The goal of this award is to develop theories, methods, and tools to understand the mechanisms of neuromotor adaptation in human-robot physical interaction. Human power-assisting systems, e.g., powered lifting devices that aid human operators in manipulating heavy or bulky loads, require physical contact between the operator and machine, creating a coupled dynamic system. This coupled dynamic has been shown to introduce inherent instabilities and performance degradation due to a change in human stiffness; when instability is encountered, a human operator often attempts to control the oscillation by stiffening their arm, which leads to a stiffer system with more instability. The project will establish control algorithms for robot co-workers that proactively adjust the contact impedance between the operator and robotic manipulator for achieving higher performance and stability. This research will 1) understand the association between neuromuscular adaptations and system performance limits, 2) develop probabilistic methods to classify and predict the transition of operator’s cognitive and physical states from physiological measures, and 3) integrate this knowledge into a structure of shared human-robot and demonstrate the efficacy in a powered lifting device with real-world constraints at vehicle assembly facilities.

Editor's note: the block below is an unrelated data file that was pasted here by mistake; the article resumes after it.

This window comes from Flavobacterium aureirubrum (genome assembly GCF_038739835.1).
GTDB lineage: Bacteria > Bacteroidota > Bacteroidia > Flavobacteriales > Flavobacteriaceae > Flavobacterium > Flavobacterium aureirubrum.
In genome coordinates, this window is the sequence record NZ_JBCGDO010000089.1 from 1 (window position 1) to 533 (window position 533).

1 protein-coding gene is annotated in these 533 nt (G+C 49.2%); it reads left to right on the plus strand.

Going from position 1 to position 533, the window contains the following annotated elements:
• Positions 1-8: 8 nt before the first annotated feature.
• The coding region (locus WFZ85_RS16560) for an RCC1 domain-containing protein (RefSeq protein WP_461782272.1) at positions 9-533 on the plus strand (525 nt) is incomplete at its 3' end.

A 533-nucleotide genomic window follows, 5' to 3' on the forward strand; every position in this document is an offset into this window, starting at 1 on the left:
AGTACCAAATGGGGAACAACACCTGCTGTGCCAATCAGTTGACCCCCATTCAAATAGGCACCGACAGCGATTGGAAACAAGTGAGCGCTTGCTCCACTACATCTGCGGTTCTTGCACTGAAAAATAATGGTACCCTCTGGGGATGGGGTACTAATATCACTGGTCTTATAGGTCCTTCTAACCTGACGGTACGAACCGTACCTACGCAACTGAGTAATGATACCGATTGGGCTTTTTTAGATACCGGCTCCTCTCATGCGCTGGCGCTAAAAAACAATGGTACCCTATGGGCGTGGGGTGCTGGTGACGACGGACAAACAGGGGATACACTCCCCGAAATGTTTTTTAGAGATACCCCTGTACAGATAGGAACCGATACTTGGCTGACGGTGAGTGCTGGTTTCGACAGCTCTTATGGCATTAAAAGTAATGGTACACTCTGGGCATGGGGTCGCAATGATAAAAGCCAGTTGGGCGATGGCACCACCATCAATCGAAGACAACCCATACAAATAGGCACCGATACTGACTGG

If successful, the research will benefit the communities interested in the adaptive shared control approach for advanced manufacturing and process design, including automobile, aerospace, and military. Such next-generation manufacturing is expected to improve productivity and reduce assembly time as well as the physical burden of assembly line workers. Research outcomes will be integrated into current courses at both graduate and undergraduate levels.
This work is in collaboration with Dr. Jun Ueda (PI), Dr. Minoru Shinohara, and Dr. Wayne Book